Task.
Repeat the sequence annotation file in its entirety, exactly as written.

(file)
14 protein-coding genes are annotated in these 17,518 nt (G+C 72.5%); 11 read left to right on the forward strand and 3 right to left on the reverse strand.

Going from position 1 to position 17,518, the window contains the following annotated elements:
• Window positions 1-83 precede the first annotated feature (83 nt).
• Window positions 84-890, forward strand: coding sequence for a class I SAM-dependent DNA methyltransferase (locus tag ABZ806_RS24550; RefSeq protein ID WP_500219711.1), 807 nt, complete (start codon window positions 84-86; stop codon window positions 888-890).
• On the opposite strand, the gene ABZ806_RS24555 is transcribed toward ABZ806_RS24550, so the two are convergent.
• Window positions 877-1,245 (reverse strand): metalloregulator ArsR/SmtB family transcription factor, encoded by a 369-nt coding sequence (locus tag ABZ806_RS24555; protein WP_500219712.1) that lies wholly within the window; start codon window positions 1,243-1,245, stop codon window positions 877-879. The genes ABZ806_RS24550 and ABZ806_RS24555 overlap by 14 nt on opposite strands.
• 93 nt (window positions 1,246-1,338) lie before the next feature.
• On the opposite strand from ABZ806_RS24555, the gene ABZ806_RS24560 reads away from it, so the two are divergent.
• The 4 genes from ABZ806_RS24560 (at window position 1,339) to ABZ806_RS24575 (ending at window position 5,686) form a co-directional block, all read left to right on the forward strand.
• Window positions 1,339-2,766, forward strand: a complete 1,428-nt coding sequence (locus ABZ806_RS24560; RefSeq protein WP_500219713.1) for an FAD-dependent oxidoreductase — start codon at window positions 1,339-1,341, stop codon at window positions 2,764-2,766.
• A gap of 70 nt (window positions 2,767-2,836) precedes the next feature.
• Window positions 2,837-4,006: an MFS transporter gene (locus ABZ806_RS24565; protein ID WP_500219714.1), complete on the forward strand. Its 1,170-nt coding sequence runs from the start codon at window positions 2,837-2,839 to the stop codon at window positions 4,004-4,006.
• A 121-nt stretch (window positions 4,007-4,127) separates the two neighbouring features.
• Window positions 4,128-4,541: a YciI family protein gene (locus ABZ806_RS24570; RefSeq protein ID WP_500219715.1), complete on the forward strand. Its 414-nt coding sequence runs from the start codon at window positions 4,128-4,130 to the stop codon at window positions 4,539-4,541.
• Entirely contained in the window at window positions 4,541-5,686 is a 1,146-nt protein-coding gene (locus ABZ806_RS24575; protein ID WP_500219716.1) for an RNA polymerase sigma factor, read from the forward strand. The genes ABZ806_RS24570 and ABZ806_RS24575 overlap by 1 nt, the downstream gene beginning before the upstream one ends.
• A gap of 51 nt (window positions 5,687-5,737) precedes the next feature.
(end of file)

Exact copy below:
14 protein-coding genes are annotated in these 17,518 nt (G+C 72.5%); 11 read left to right on the forward strand and 3 right to left on the reverse strand.

Going from position 1 to position 17,518, the window contains the following annotated elements:
• Window positions 1-83 precede the first annotated feature (83 nt).
• Window positions 84-890, forward strand: coding sequence for a class I SAM-dependent DNA methyltransferase (locus tag ABZ806_RS24550; RefSeq protein ID WP_500219711.1), 807 nt, complete (start codon window positions 84-86; stop codon window positions 888-890).
• On the opposite strand, the gene ABZ806_RS24555 is transcribed toward ABZ806_RS24550, so the two are convergent.
• Window positions 877-1,245 (reverse strand): metalloregulator ArsR/SmtB family transcription factor, encoded by a 369-nt coding sequence (locus tag ABZ806_RS24555; protein WP_500219712.1) that lies wholly within the window; start codon window positions 1,243-1,245, stop codon window positions 877-879. The genes ABZ806_RS24550 and ABZ806_RS24555 overlap by 14 nt on opposite strands.
• 93 nt (window positions 1,246-1,338) lie before the next feature.
• On the opposite strand from ABZ806_RS24555, the gene ABZ806_RS24560 reads away from it, so the two are divergent.
• The 4 genes from ABZ806_RS24560 (at window position 1,339) to ABZ806_RS24575 (ending at window position 5,686) form a co-directional block, all read left to right on the forward strand.
• Window positions 1,339-2,766, forward strand: a complete 1,428-nt coding sequence (locus ABZ806_RS24560; RefSeq protein WP_500219713.1) for an FAD-dependent oxidoreductase — start codon at window positions 1,339-1,341, stop codon at window positions 2,764-2,766.
• A gap of 70 nt (window positions 2,767-2,836) precedes the next feature.
• Window positions 2,837-4,006: an MFS transporter gene (locus ABZ806_RS24565; protein ID WP_500219714.1), complete on the forward strand. Its 1,170-nt coding sequence runs from the start codon at window positions 2,837-2,839 to the stop codon at window positions 4,004-4,006.
• A 121-nt stretch (window positions 4,007-4,127) separates the two neighbouring features.
• Window positions 4,128-4,541: a YciI family protein gene (locus ABZ806_RS24570; RefSeq protein ID WP_500219715.1), complete on the forward strand. Its 414-nt coding sequence runs from the start codon at window positions 4,128-4,130 to the stop codon at window positions 4,539-4,541.
• Entirely contained in the window at window positions 4,541-5,686 is a 1,146-nt protein-coding gene (locus ABZ806_RS24575; protein ID WP_500219716.1) for an RNA polymerase sigma factor, read from the forward strand. The genes ABZ806_RS24570 and ABZ806_RS24575 overlap by 1 nt, the downstream gene beginning before the upstream one ends.
• A gap of 51 nt (window positions 5,687-5,737) precedes the next feature.